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How correctional officers can protect themselves from disease transmission

Catching a deadly disease is one danger faced by officers in a correctional setting; here are some tips on how to best avoid this


The Protection Mask (also known as a bite/spit mask).

Photo by Jamer Hunt

As a corrections worker there are a number of dangers we face. At the top is the potential to be assaulted in any number of ways. The scariest of the dangers we face would be disease transmission; taking home some deadly, incurable disease. It’s a very real threat we deal with every day.

One way a transmission can take place is through biting. There’s two times that a bite is most likely: During a use of force (UOF), wrestling with an offender, and also while an offender is restrained.

Preventing biting
During a UOF, it’s important to maintain some control of the offender’s head in order to defend against being bitten. Controlling an offender’s head will also give you the most control over his actions. It will diminish his ability to fight you.

When dealing with a restrained offender, you must stay vigilant. It’s easy to let your guard down with a cuffed offender. This is the time you are most vulnerable and offenders know this. If they wish to retaliate, it’ll be when you’re not paying close enough attention.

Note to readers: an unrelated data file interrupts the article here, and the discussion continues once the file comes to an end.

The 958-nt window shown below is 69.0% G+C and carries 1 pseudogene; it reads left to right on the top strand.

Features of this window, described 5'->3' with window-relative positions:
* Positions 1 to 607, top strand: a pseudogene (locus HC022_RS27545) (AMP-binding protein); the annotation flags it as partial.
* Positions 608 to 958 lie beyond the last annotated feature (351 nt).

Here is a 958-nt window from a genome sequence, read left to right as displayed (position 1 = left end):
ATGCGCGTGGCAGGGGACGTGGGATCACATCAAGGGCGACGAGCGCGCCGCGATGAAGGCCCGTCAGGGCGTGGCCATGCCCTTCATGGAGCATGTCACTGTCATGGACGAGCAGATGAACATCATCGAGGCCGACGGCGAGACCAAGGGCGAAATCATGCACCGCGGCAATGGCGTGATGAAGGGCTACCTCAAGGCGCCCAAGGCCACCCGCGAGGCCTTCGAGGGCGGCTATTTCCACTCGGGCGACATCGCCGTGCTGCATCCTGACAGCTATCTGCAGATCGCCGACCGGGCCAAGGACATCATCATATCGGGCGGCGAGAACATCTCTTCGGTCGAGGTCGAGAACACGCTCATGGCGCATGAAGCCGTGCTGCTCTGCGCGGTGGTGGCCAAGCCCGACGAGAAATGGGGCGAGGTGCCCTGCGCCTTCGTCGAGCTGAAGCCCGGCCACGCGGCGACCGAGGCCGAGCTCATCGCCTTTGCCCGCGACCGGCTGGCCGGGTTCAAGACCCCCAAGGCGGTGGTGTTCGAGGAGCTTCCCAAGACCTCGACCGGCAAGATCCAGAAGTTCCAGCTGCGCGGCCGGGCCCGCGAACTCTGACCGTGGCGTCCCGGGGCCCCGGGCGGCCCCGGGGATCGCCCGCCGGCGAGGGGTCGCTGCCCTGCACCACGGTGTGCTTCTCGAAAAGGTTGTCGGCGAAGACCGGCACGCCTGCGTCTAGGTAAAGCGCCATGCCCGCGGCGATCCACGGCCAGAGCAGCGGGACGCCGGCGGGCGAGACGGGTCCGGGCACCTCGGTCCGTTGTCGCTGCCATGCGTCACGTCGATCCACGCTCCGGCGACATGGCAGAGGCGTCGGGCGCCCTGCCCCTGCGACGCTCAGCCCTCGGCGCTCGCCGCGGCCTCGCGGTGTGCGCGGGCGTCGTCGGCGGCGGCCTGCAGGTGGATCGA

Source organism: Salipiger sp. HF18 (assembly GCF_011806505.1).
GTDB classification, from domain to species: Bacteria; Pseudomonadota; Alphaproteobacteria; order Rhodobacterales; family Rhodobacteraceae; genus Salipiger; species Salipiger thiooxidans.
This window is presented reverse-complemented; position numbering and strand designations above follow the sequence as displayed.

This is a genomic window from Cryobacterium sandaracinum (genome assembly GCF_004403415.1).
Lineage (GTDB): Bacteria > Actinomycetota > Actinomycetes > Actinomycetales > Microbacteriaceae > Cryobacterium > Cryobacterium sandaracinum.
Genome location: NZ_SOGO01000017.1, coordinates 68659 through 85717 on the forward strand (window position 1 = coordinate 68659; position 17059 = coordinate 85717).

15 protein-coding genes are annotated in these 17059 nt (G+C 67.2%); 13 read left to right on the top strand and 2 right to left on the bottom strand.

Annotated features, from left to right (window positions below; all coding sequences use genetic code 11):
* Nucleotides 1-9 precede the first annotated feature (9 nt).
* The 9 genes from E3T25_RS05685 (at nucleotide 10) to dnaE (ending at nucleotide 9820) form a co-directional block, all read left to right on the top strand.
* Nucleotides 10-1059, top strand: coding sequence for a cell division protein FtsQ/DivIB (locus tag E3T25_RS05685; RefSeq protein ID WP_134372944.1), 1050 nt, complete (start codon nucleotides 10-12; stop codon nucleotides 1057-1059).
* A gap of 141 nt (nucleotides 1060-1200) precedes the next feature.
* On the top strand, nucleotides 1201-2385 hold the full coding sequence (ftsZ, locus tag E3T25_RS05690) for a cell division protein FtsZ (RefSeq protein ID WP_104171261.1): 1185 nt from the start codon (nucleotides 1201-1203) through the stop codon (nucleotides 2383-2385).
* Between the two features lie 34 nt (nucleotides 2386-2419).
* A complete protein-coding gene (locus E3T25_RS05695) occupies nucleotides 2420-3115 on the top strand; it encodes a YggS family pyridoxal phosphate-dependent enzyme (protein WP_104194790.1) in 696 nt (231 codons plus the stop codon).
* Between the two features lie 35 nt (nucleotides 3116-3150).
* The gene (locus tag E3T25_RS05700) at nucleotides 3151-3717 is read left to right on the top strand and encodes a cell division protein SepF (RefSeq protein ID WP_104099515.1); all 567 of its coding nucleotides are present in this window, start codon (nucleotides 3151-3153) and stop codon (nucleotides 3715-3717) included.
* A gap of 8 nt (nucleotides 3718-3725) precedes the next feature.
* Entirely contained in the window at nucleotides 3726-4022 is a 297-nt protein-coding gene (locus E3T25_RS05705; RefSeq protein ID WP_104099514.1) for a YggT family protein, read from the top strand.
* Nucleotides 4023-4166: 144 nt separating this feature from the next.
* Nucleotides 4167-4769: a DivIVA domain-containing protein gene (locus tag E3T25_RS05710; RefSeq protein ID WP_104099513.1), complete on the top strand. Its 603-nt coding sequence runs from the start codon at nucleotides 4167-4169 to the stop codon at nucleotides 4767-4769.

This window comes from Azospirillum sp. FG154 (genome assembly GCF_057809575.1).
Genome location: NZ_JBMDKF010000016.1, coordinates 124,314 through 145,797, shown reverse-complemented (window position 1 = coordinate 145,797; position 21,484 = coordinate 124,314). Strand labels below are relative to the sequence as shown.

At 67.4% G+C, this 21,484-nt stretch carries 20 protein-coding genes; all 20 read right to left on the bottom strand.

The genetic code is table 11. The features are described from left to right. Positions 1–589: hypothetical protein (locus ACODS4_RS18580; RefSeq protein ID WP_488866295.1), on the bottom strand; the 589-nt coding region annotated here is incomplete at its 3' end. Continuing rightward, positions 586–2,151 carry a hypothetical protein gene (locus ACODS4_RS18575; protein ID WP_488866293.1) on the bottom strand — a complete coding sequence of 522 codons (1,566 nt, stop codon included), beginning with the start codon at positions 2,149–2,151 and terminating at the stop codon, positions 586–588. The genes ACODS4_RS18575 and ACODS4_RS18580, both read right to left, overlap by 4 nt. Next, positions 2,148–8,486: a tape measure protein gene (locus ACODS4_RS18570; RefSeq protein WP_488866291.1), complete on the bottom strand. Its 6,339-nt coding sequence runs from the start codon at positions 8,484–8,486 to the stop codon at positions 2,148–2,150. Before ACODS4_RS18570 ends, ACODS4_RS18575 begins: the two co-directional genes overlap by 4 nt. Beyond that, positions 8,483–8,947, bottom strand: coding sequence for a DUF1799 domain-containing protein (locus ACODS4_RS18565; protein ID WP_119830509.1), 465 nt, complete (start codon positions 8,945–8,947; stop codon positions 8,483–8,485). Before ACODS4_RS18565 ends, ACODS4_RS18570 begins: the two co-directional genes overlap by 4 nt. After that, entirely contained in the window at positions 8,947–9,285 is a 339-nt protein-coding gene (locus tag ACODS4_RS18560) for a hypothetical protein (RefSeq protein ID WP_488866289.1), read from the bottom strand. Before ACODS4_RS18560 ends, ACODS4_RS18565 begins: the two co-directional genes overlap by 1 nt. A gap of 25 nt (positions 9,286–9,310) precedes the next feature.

Don’t take for granted that a restrained offender is done.

Watch out for spitting
Another danger is spitting. While unlikely, it is possible to transmit diseases through saliva. Again, a restrained offender is the one most likely to spit in order to retaliate against staff. Use a spit mask when necessary.

Probably the most likely and dangerous situation is blood contact. Wear your gloves; take the time to put them on if at all possible.

Be conscious of where your head is in relation to the offender and the site of blood. Blood contact to the face can very well result in disease transmission. Check yourself afterwards for any open wounds or sores; in the event of blood contact, time is important.

Common sense will go a long to protect you from these scenarios. Remember where you are and keep in mind that when something happens, it happens fast. You have to be ready to act before an incident takes place.

The last thing you want to do is look back and say if only I had done this, I would be OK. Be ready to do this before you have to.

Charles Morgan started his career as a corrections officer at MECC, a level 3 facility, and then transferred to ERDCC, a level 5 facility. He eventually evened out at FCC, a level 3/4 facility. He works for the Missouri Department of Corrections and is currently a trainer.